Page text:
T

QHmin

QHmin

FIG. 3.11.4 Division of a process into two thermodynamically separate systems.

the more fuel burned and the greater the flue gas emissions. Pinch technology can be used to improve energy efficiency through better integration and thus reduce flue gas emissions.

In addition, a design engineer can systematically direct basic modifications to a process to reduce flue gas emissions. For example, part a of Figure 3.11.7 shows a process grand composite. Because the process requires a high temperature, a furnance is required. Part a in Figure 3.11.7 shows the steepest flue gas line which can be drawn against the existing process. This line corresponds with the smallest flue gas flowrate, the smallest fuel consumption, and hence the smallest flue gas emissions.

Part b in Figure 3.11.7 shows the grand composite curve of the same process which has been modified specifically to open the temperature-driving forces in the high-temperature part of the process. The overall process duty is unchanged. However, the systematic modification of the process shown in part b of the figure allows a steeper flue gas line to be drawn leading to reduced flue gas emissions.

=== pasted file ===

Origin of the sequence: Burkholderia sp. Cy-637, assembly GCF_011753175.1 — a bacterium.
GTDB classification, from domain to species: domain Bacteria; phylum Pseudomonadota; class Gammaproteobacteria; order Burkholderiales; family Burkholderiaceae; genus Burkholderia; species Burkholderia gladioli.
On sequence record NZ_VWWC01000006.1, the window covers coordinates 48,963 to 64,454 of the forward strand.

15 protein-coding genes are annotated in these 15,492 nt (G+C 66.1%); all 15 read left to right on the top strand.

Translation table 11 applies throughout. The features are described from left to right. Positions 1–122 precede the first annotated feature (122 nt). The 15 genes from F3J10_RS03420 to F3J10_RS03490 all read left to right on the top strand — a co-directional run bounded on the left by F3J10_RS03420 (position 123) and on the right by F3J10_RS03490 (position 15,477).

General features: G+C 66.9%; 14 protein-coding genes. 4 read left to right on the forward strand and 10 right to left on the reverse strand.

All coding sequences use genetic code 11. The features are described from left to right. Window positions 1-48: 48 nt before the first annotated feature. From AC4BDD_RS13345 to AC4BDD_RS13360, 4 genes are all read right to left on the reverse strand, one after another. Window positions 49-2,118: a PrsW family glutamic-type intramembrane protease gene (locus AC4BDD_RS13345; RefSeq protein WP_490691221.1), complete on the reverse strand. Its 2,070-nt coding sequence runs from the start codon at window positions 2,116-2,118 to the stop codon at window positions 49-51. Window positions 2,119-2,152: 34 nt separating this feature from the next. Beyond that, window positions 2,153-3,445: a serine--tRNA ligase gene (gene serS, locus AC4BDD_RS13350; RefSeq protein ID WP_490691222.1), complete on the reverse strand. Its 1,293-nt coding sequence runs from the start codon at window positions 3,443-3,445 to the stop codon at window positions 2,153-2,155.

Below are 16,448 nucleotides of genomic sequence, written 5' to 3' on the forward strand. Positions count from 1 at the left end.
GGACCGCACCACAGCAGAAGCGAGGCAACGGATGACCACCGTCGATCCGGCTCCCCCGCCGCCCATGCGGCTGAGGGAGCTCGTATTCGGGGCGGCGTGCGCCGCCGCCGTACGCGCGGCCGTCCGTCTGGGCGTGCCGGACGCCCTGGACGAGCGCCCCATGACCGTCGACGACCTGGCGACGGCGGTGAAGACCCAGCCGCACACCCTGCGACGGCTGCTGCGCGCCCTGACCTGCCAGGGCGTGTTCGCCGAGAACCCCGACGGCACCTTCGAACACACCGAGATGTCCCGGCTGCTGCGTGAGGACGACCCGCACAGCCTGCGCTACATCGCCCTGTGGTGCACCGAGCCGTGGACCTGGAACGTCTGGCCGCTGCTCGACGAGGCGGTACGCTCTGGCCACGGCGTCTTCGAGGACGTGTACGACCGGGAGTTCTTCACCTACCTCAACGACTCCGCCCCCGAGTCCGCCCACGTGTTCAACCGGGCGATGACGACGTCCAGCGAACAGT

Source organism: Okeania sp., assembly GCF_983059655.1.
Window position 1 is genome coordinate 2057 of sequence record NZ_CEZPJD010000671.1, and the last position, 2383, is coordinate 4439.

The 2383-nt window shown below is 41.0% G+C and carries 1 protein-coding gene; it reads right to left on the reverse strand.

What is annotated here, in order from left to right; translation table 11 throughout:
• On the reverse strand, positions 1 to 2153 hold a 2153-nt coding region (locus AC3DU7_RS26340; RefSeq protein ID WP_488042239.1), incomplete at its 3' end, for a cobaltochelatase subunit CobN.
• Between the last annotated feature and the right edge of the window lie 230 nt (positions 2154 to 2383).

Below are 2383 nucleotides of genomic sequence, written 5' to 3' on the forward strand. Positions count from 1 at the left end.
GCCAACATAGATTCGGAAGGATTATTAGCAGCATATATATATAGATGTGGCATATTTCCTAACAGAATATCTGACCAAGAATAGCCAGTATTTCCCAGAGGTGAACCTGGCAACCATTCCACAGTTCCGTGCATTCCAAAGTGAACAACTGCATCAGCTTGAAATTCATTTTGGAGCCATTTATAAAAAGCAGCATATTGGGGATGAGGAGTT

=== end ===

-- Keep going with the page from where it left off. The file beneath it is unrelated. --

Composite Curves Grand Composite Curve

FIG. 3.11.5 Grand composite curve presenting the profile of the horizontal separation between the composite curves with a built-in allowance for ATmin.

Composite Curves Grand Composite Curve

FIG. 3.11.5 Grand composite curve presenting the profile of the horizontal separation between the composite curves with a built-in allowance for ATmin.

Grand Composite Curve

FIG. 3.11.6 Grand composite curve revealing where heat is transferred between utilities and the process.

Grand Composite Curve

FIG. 3.11.6 Grand composite curve revealing where heat is transferred between utilities and the process.

0 0

Post a comment